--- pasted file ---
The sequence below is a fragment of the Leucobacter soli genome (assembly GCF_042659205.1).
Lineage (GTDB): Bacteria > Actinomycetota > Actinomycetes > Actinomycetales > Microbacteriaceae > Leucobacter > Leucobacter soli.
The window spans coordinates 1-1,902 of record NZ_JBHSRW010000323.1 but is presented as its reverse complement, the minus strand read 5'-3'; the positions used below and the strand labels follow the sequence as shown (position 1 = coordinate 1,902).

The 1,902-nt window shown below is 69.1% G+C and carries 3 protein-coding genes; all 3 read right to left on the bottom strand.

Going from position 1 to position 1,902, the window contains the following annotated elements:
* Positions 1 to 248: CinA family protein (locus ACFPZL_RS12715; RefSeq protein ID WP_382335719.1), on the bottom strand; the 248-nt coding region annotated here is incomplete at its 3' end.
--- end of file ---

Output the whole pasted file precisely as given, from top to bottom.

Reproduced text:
The sequence below is a fragment of the Leucobacter soli genome (assembly GCF_042659205.1).
Lineage (GTDB): Bacteria > Actinomycetota > Actinomycetes > Actinomycetales > Microbacteriaceae > Leucobacter > Leucobacter soli.
The window spans coordinates 1-1,902 of record NZ_JBHSRW010000323.1 but is presented as its reverse complement, the minus strand read 5'-3'; the positions used below and the strand labels follow the sequence as shown (position 1 = coordinate 1,902).

The 1,902-nt window shown below is 69.1% G+C and carries 3 protein-coding genes; all 3 read right to left on the bottom strand.

Going from position 1 to position 1,902, the window contains the following annotated elements:
* Positions 1 to 248: CinA family protein (locus ACFPZL_RS12715; RefSeq protein ID WP_382335719.1), on the bottom strand; the 248-nt coding region annotated here is incomplete at its 3' end.